This is a big topic that will require more reporting in the coming weeks, but the growth of the NCAA’s transfer portal as well as the approval of the one-time transfer waiver for immediate eligibility will certainly impact how college coaches go about building rosters. Next year, the Buckeyes will welcome in two new freshmen in Malaki Branham and Kalen Etzler and have added Brunk and Wheeler via transfer.
Both guys fit immediate needs for the Buckeyes. Going forward, that will remain an avenue for roster additions, Holtmann said, but so too will be recruiting and signing players out of high school.
“I’ve had coaches tell me they’re going to recruit exclusively the portal,” Holtmann said. “High-major coaches. That’s not how we’re going to do it. I don’t look at it and say it’s right or wrong, that’s just a way of doing it. We’re always going to have a blend. We’re always going to rely on recruiting high school kids and helping develop them.”
5. Brunk, Wheeler recruited to fit needs
Neither of Ohio State’s two transfer additions are prolific scorers, but both address positions of concern for the Buckeyes.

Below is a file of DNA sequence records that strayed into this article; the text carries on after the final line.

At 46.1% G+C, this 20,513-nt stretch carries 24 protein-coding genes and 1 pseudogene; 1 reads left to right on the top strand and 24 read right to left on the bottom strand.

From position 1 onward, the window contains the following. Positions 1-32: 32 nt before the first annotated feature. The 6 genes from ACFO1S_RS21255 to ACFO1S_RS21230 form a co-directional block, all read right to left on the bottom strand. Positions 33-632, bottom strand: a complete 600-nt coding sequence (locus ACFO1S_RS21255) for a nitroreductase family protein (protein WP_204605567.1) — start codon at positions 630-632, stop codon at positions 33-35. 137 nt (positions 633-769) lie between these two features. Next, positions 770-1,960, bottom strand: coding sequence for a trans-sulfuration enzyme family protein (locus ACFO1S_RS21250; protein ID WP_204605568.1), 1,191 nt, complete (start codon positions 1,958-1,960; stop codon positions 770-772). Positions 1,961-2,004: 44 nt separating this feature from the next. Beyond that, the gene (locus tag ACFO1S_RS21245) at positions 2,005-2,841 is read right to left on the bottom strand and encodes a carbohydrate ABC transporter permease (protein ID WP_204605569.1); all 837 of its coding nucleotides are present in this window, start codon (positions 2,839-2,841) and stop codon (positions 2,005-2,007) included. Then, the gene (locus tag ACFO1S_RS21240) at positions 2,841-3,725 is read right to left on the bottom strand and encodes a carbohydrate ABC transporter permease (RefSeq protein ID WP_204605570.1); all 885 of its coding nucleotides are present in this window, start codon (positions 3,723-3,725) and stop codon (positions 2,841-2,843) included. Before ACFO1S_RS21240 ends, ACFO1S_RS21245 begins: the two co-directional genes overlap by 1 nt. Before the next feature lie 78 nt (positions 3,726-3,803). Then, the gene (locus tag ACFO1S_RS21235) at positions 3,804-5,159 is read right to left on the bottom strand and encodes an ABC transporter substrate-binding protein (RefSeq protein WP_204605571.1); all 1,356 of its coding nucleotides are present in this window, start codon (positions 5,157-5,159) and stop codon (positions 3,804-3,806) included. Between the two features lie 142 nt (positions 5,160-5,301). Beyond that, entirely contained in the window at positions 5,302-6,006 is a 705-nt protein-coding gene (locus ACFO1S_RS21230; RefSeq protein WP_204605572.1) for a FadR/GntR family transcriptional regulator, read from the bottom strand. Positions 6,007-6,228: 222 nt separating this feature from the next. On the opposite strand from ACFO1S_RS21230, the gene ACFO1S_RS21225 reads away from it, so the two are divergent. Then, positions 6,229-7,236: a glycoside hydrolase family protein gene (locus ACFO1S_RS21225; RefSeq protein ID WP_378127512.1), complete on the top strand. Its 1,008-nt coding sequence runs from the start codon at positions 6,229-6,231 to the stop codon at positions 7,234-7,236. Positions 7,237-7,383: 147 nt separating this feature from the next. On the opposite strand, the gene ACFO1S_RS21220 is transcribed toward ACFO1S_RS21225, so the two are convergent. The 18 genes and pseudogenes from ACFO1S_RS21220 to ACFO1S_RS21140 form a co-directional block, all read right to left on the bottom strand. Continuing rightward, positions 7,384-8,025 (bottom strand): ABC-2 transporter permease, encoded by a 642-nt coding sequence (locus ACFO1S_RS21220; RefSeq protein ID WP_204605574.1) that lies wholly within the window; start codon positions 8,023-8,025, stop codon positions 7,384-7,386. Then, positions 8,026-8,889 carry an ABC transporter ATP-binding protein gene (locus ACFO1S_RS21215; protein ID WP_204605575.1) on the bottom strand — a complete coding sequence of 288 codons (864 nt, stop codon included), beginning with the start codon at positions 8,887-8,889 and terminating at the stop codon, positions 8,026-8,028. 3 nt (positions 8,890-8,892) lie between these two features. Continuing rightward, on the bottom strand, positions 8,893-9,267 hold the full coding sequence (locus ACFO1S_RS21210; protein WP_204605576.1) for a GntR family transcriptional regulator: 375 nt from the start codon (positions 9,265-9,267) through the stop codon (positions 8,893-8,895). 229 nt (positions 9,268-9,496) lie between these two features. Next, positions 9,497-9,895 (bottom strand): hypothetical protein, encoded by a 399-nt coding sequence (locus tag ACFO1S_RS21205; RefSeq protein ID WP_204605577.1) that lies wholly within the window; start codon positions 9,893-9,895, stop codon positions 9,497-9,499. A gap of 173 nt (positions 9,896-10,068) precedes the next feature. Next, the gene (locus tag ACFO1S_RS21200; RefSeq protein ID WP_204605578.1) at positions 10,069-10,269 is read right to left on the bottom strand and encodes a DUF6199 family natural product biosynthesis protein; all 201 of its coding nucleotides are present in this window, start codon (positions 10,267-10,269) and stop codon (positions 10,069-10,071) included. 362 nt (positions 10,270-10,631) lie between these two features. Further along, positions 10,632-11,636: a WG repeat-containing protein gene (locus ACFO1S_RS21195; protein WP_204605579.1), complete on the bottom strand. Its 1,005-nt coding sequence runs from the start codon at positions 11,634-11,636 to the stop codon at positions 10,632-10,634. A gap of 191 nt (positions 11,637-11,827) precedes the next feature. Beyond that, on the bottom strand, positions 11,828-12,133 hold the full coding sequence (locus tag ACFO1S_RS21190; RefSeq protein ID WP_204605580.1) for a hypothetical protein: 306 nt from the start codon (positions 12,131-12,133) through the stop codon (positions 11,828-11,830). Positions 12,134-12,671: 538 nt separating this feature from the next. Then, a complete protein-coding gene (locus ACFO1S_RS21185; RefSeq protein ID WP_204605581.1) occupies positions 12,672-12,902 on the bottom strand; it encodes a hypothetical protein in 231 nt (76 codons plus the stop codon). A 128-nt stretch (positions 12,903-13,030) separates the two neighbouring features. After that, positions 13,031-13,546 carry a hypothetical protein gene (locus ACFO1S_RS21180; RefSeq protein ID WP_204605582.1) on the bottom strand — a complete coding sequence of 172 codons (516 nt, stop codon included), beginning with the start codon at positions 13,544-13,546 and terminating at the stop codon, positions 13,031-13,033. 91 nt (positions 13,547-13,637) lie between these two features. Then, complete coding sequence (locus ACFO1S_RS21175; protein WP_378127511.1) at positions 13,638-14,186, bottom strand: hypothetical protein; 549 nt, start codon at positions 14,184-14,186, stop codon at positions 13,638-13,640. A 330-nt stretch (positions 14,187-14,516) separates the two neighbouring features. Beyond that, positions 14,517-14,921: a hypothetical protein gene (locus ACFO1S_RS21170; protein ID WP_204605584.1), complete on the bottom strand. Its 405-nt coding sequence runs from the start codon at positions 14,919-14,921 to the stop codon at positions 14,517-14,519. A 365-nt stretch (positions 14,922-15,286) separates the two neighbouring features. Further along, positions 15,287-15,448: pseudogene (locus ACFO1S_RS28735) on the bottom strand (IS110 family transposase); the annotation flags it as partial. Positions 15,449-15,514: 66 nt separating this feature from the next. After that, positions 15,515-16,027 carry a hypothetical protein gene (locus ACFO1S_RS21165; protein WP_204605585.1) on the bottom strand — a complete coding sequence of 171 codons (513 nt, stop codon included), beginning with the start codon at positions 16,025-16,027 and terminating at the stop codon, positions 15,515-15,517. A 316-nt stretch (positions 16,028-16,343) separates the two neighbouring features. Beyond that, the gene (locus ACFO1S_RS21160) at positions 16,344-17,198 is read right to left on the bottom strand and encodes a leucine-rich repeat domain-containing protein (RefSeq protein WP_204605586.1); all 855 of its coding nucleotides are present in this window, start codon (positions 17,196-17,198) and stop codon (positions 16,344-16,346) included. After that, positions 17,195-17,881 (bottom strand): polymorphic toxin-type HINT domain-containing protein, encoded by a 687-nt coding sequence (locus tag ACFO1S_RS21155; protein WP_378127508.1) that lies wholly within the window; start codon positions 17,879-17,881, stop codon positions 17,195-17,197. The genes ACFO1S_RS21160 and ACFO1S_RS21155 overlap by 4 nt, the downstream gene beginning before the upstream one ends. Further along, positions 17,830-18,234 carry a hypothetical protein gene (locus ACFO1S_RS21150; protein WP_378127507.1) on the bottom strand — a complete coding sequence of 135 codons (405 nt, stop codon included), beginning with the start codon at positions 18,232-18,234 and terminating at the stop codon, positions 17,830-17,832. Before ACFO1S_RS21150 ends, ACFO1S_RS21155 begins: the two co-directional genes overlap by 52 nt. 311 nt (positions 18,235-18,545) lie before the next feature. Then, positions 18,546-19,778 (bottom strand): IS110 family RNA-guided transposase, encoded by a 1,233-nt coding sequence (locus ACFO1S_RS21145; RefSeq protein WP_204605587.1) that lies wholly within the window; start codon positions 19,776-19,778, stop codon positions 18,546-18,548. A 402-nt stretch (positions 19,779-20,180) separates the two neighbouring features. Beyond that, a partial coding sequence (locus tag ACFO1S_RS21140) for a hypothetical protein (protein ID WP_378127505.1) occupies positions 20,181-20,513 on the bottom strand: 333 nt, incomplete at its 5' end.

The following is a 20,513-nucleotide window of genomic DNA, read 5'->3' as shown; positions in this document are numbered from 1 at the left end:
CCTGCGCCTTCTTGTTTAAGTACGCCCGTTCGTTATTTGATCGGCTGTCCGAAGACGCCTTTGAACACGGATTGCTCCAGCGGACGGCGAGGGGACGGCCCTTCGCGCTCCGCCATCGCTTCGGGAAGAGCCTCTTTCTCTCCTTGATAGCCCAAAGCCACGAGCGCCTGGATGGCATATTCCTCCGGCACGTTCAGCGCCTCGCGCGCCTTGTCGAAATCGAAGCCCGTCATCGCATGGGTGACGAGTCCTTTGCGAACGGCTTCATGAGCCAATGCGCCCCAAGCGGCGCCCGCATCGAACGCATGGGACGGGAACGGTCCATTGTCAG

“I understand (that) immediately fans look at points per game and say we should be taking this guy or that guy, but you’re trying to assemble a team,” Holtmann said. “I just felt like with Jamari he answered some questions with perimeter play, defense and leadership. Joey is a guy who has never played more than 20 minutes, but he performed well (most recently at Indiana) and was able to provide a big presence.”
Brunk’s frame will allow the Buckeyes to present a different type of matchup this season, regardless of whether Liddell returns.
“In our minds, we will not play as quote-unquote small as we did last year,” Holtmann said. “That provides more opportunities for Zed and for Joey as well.”
In four seasons spread across Butler and Indiana, Brunk averaged 5.6 points and 3.5 rebounds in 15.2 minutes per game. Wheeler is a two-time all-Big Ten defensive team honoree who has averaged 3.8 points, 3.0 rebounds, 2.6 assists and 1.5 steals per game in four seasons with the Nittany Lions.